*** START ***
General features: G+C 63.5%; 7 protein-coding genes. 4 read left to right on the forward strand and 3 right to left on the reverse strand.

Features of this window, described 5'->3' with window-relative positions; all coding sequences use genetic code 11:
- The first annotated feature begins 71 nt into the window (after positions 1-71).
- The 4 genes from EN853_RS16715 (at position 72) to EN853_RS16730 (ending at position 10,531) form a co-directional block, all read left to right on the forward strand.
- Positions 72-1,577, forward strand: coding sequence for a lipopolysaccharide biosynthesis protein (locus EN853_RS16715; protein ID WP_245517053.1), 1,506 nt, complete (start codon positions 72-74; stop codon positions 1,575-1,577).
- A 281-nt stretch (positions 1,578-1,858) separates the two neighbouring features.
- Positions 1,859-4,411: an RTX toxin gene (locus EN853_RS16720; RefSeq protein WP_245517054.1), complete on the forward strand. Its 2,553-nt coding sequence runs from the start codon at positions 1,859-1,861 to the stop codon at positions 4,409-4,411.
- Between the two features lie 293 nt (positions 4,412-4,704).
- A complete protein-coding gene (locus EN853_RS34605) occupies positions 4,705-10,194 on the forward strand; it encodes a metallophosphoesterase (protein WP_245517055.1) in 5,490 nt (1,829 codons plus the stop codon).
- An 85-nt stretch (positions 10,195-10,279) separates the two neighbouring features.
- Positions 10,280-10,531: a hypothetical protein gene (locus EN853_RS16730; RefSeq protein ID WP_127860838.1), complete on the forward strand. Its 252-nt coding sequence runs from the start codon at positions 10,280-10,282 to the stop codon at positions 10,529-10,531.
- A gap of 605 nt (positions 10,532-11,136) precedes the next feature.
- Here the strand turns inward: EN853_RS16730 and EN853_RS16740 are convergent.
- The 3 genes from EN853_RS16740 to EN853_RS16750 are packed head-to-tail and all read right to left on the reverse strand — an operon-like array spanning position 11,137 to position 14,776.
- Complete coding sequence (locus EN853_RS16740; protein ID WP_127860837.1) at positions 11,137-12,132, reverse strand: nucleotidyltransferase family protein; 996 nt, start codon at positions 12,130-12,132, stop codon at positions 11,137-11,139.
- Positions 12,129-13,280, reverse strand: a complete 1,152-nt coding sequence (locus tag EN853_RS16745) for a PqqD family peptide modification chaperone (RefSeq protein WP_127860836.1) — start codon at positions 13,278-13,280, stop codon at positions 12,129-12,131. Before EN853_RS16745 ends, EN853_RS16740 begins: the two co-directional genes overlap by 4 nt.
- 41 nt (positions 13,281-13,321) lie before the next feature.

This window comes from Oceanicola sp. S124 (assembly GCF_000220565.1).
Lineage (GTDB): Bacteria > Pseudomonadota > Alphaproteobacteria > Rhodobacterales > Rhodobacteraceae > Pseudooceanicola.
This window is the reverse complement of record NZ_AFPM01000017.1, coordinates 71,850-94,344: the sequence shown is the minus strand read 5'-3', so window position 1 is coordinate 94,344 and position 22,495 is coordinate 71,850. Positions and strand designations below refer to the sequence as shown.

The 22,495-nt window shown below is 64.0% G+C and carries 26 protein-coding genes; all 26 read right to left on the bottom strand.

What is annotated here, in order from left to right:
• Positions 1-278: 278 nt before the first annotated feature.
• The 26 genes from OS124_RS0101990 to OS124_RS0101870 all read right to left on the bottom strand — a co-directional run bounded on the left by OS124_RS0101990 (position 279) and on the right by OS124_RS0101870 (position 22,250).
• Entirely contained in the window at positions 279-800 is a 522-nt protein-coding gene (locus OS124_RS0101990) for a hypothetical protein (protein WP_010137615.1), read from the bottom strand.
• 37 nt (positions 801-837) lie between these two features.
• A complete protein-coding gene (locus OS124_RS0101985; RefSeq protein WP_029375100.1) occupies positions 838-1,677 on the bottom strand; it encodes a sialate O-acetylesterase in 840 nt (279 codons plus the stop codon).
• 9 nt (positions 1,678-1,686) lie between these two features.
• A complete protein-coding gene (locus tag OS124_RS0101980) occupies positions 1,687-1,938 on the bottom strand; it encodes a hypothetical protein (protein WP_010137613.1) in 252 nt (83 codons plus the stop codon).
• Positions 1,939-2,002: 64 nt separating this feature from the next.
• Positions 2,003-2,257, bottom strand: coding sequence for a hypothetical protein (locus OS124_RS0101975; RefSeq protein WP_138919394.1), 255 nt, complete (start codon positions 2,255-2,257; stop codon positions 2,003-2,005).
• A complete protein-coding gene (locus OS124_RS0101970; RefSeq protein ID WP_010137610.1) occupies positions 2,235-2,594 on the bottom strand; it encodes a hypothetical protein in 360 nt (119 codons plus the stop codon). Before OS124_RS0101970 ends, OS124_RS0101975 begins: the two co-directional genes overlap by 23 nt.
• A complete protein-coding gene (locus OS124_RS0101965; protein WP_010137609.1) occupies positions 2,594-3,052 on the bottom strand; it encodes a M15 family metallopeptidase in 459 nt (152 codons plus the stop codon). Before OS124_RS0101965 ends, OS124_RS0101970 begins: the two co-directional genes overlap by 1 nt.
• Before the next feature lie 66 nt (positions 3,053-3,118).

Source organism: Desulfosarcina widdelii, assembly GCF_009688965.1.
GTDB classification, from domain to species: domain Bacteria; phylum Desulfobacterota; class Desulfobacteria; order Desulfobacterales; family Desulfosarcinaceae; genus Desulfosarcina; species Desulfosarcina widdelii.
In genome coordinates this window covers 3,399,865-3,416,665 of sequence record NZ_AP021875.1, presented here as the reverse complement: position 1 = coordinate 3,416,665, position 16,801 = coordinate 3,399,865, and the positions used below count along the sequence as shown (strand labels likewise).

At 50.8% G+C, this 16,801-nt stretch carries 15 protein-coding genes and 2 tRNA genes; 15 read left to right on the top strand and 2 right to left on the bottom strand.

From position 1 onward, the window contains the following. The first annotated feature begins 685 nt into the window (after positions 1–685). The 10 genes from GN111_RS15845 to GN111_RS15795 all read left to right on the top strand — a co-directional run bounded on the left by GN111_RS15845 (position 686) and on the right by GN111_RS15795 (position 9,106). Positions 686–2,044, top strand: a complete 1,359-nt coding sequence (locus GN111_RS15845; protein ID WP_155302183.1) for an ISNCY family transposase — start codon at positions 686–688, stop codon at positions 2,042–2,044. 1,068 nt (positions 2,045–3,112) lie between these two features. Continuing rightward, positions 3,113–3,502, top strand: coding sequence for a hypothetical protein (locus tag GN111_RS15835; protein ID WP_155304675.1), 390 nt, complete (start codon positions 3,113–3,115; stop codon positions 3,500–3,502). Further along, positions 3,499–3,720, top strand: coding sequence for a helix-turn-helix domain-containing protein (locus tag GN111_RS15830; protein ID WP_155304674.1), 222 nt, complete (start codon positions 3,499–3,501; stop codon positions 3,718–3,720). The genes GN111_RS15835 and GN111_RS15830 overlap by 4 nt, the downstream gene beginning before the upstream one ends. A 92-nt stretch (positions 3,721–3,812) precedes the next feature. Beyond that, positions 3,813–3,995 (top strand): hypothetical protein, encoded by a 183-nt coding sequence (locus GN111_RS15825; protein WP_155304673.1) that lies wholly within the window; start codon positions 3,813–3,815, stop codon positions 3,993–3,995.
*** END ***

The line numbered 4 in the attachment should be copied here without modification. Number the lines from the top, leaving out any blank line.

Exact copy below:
- The 4 genes from EN853_RS16715 (at position 72) to EN853_RS16730 (ending at position 10,531) form a co-directional block, all read left to right on the forward strand.